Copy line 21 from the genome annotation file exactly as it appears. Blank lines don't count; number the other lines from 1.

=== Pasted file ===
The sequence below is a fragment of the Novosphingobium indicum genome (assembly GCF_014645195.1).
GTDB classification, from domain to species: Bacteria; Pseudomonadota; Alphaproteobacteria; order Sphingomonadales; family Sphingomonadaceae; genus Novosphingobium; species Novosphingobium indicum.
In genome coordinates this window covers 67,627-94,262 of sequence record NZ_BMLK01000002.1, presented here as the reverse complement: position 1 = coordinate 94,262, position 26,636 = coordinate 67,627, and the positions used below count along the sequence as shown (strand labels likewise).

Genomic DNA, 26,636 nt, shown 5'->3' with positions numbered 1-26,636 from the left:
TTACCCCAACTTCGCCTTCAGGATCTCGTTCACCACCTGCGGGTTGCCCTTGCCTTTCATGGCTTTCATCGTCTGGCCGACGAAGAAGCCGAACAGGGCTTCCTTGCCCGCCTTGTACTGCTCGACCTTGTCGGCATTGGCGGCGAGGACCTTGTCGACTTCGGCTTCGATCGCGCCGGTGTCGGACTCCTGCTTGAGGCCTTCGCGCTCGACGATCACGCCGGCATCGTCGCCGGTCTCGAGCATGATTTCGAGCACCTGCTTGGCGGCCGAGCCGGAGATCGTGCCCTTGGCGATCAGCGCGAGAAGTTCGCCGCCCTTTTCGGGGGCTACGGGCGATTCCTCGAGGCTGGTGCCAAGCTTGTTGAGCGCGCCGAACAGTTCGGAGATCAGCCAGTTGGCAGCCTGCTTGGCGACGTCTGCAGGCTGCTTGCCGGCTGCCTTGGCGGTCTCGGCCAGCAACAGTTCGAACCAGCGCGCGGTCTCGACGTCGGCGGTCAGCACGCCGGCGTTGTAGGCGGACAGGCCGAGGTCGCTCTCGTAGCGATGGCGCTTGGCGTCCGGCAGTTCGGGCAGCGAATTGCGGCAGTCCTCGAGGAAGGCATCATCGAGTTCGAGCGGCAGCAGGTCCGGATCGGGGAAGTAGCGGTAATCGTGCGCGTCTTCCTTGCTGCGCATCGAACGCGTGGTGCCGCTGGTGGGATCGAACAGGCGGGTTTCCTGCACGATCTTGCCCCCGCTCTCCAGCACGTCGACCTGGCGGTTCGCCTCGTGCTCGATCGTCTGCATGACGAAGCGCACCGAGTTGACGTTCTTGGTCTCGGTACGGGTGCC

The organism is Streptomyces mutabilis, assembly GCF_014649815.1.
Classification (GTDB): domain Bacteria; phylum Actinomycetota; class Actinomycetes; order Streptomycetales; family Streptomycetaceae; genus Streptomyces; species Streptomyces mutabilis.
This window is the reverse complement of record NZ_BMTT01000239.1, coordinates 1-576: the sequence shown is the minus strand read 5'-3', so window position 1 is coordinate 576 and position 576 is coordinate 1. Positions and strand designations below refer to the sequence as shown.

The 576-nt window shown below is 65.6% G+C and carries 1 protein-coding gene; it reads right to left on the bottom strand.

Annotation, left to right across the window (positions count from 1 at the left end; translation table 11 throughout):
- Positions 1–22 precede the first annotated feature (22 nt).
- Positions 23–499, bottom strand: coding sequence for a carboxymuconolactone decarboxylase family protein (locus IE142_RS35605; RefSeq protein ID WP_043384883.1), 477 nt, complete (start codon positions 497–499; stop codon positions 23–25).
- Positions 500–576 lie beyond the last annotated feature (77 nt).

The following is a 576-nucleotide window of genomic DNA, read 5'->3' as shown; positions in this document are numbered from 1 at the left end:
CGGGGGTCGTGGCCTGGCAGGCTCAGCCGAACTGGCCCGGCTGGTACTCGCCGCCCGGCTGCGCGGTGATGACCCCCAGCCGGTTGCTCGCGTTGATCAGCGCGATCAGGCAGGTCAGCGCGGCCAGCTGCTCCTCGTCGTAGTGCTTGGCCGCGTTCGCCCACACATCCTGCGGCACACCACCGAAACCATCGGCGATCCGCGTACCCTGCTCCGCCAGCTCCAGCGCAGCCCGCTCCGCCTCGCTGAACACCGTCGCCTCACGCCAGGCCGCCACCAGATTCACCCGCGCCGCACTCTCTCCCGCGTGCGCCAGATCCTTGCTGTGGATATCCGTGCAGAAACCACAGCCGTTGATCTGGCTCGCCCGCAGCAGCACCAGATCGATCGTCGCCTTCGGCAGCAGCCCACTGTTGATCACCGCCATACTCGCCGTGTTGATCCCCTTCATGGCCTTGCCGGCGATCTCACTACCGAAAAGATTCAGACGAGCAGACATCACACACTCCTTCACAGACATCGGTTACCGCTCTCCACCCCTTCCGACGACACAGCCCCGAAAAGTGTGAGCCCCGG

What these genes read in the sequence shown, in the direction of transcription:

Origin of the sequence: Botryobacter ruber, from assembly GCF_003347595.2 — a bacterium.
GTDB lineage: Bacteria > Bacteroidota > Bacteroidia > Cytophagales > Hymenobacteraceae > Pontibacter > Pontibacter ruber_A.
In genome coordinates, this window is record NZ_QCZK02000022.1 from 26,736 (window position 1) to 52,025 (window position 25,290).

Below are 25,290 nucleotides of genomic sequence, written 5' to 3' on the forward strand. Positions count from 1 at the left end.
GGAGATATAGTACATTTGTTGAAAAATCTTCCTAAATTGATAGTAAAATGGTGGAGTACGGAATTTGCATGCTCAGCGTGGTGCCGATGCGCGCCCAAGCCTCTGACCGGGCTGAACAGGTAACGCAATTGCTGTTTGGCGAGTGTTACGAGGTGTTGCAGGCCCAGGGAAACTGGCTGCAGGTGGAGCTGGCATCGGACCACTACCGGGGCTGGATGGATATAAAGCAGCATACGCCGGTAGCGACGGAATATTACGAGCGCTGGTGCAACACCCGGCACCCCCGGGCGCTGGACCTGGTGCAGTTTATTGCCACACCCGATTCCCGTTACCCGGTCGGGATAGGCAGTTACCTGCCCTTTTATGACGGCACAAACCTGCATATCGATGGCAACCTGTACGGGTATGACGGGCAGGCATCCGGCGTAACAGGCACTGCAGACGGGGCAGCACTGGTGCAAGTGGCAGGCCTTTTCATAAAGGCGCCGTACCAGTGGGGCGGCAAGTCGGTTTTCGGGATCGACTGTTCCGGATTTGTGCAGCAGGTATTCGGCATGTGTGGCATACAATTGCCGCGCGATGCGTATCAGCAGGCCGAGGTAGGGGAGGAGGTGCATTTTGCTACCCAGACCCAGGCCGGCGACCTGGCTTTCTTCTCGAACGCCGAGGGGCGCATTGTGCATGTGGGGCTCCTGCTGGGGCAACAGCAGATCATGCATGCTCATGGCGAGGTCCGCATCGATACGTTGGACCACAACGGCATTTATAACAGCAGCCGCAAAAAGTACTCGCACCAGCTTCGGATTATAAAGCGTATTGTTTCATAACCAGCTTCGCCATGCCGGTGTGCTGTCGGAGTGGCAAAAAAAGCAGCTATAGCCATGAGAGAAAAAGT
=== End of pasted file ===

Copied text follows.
GGAGATATAGTACATTTGTTGAAAAATCTTCCTAAATTGATAGTAAAATGGTGGAGTACGGAATTTGCATGCTCAGCGTGGTGCCGATGCGCGCCCAAGCCTCTGACCGGGCTGAACAGGTAACGCAATTGCTGTTTGGCGAGTGTTACGAGGTGTTGCAGGCCCAGGGAAACTGGCTGCAGGTGGAGCTGGCATCGGACCACTACCGGGGCTGGATGGATATAAAGCAGCATACGCCGGTAGCGACGGAATATTACGAGCGCTGGTGCAACACCCGGCACCCCCGGGCGCTGGACCTGGTGCAGTTTATTGCCACACCCGATTCCCGTTACCCGGTCGGGATAGGCAGTTACCTGCCCTTTTATGACGGCACAAACCTGCATATCGATGGCAACCTGTACGGGTATGACGGGCAGGCATCCGGCGTAACAGGCACTGCAGACGGGGCAGCACTGGTGCAAGTGGCAGGCCTTTTCATAAAGGCGCCGTACCAGTGGGGCGGCAAGTCGGTTTTCGGGATCGACTGTTCCGGATTTGTGCAGCAGGTATTCGGCATGTGTGGCATACAATTGCCGCGCGATGCGTATCAGCAGGCCGAGGTAGGGGAGGAGGTGCATTTTGCTACCCAGACCCAGGCCGGCGACCTGGCTTTCTTCTCGAACGCCGAGGGGCGCATTGTGCATGTGGGGCTCCTGCTGGGGCAACAGCAGATCATGCATGCTCATGGCGAGGTCCGCATCGATACGTTGGACCACAACGGCATTTATAACAGCAGCCGCAAAAAGTACTCGCACCAGCTTCGGATTATAAAGCGTATTGTTTCATAACCAGCTTCGCCATGCCGGTGTGCTGTCGGAGTGGCAAAAAAAGCAGCTATAGCCATGAGAGAAAAAGT